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Sunday, June 24, 2012

Sam Adams | Verloren Gose

Sam Adams Verloren Gose ale, an all but dead style of beer that the Boston Beer Co. is taking a shot at putting the defibrillator on. Originating from Leipzig, Germany, Gose beer is traditionally brewed with at least 50% wheat malt, and an addition of coriander and salt. Although these additions to the beer don't comply with the German purity law of 1516, it has been accepted due to being a "regional specialty."

With all that being said, I was very intrigued by this beer, so I bought one…. two months ago. And, expecting the worst, have been scared to try it. Well, today is the day to finally give it a try.

Poured into a weizen glass, Verloren has a somewhat hazy, golden amber color. The fluffy white head piles up nicely, but recedes kind of quickly.

The nose is spot on the style of a Hefeweizen, with a strong spice kick from the coriander. Lightly tart yeast comes through the spice, which adds a little bit of complexity to this unusual beer.

The flavor is much like the nose, very German style wheat beer, but the yeast is a little funkier than normal. Flavors of lemon peel, coriander, clove, and banana come to mind. The salt addition is just barely noticeable near the finish, but it is there. It almost seems to make the beer a little oily towards the end. But at least it keeps the beer from finishing too dry!

Overall this beer is much better than I feared it to be, but it's still a bit odd. It could be a placebo effect where I'm searching for the saltiness because I know it's in there, instead of just tasting the salt blindly. However, I would recommend trying Verloren, maybe not because it's the best beer on the shelf, but because it's cheap, and I've never seen a Gose style beer before. There's a good chance this is the only Gose beer you'll see in your life, so why not give it a shot?

Personal: 6.5/10
Style: N/A

Friday, June 15, 2012

Weihenstephaner | Hefe Weissbier

A rare Friday off work this week means I get to crack open a beer while the sun is still up! And with the sun out shining, the perfect choice sitting in my fridge is Weihenstephaner Hefe Weissbier. A Bavarian style wheat beer from the "oldest brewery in the world," brewed since 1040. At least they claim all that, who knows if it really is the oldest brewery, but it's definitely older than any brewery in the USA.

Poured into a Sam Adams pint glass, Weihenstephaner has a cloudy dark golden color with a very large frothy white head. As with most wheat beers, this is a very attractive beer. Not too much lacing, but the high carbonation keeps the big foamy head around for most of the…. how-you-say… beer drinking experience.

The aroma, like most traditional wheat beers, is dominated by banana, clove, bubblegum, and light toasted grain. The banana aroma is the strongest out of the bunch.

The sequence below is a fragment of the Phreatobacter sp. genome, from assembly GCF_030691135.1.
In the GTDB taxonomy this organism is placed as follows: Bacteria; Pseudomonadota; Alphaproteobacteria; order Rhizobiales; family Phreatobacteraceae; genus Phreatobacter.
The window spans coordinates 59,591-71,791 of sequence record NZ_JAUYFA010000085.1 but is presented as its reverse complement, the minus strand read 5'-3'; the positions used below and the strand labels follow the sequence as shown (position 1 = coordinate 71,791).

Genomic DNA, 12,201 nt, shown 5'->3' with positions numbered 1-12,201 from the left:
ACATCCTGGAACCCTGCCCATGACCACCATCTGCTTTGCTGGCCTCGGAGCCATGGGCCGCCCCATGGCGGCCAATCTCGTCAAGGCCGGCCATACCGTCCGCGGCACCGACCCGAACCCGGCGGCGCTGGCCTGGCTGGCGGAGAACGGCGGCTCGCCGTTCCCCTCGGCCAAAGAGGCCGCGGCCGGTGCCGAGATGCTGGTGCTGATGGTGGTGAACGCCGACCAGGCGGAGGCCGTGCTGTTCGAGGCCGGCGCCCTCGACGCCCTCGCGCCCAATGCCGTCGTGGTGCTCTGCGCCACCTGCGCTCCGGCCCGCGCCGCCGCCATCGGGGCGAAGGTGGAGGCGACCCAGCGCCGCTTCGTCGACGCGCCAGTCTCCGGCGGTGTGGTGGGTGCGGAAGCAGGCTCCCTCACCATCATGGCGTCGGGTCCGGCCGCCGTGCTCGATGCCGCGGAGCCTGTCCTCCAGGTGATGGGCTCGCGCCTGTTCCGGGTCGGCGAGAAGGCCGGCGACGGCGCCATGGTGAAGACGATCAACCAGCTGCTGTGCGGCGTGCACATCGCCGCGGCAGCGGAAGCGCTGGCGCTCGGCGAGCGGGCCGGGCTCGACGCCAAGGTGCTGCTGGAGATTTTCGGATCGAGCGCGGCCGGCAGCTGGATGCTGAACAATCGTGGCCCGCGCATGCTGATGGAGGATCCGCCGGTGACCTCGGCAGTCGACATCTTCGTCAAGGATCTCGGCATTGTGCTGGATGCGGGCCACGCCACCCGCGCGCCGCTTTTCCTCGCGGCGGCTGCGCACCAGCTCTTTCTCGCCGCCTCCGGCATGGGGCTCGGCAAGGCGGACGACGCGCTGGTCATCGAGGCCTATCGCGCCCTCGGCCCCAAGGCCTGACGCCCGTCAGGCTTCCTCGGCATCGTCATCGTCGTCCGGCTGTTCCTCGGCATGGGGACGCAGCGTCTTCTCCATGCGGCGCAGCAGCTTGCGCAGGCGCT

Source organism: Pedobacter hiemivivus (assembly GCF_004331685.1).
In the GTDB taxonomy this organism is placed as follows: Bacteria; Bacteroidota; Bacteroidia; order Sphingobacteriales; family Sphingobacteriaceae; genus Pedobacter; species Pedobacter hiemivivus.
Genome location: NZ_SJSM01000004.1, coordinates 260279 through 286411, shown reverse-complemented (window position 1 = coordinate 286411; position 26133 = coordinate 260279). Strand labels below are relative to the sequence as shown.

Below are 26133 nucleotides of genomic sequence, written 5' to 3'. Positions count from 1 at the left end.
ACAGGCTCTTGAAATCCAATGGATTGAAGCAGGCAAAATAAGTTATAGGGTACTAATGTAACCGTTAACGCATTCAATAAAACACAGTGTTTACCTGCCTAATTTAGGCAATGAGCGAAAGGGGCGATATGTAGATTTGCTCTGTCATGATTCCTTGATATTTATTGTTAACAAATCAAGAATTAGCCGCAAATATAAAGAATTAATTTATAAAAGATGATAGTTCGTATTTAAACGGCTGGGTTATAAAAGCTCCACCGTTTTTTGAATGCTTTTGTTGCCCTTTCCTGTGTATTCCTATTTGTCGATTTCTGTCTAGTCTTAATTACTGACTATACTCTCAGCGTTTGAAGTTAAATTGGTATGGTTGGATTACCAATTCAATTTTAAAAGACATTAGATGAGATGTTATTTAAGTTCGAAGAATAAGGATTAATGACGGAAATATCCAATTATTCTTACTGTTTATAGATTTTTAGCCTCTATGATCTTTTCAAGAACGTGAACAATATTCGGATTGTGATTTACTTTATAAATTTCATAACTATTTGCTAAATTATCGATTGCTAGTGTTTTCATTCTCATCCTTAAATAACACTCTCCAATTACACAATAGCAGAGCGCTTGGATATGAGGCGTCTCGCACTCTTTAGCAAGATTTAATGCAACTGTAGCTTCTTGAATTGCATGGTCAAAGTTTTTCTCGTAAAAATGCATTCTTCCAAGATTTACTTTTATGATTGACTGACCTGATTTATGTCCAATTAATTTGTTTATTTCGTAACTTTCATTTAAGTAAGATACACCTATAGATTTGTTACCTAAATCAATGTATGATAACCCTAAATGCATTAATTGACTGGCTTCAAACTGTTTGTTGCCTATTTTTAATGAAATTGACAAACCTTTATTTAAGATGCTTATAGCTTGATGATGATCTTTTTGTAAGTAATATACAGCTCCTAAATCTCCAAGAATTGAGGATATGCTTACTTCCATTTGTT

The taste starts off very mild with a nice blend of banana and bubblegum sweetness mixing with light malt. A light hint of spice kicks in while the toasted cracker-like malt flavor intensifies through the finish. Earthy yeast, biting carbonation and a barely noticeable grassy hop bitterness finish just a little on the dry side.

Weihenstephaner Hefe Weissbier is a wheat beer that sets the bar extremely high for the style, and makes it a very difficult style to improve upon. With centuries, if not millennia, of brewing tradition in Bavaria, it's no surprise that the wheat beers from that area are all world class, including the likes of Hacker Pschorr, Schneider, Ayinger. Some of which are harder to find than others. Of course there are American breweries that make a great Hefeweizen, but the Germans still make the best. It's a style we haven't quite mastered like we've done to the IPA style.

With all that being said, it's summer, drink a Hefeweizen!

Personal: 9/10
Style: 9.5/10

Sunday, June 10, 2012

Goose Island | India Pale Ale

After hearing great things about this brewery for years, New Jersey has finally been granted distribution from Goose Island. Lets crack open the India Pale Ale and see what all the fuss is about.

Poured into a pint glass, this ale has a bright yellow-amber color, with a nice 2 fingers of frothy white head. There is a very slight amount of haze to the beer and lots of foamy lacing stick to the glass with each sip.

The aroma is wonderfully abundant with piney and woody hops, as well as a smooth and sweet biscuit malt. The flavor is not far off of the aroma, with a balanced herbal hop spice and creamy malt flavor. Mild grassy hop bitterness creeps in toward the finish, hinting at the intended English IPA style.

The light body and slight creaminess to this IPA make it an easy sipping beer. While not an amazing IPA, it's a real treat of (what I consider) a session beer. The price is pretty good too! I'm sure I'll be picking up a six pack or two throughout the summer.

Personal: 7/10
Style: 8.5/10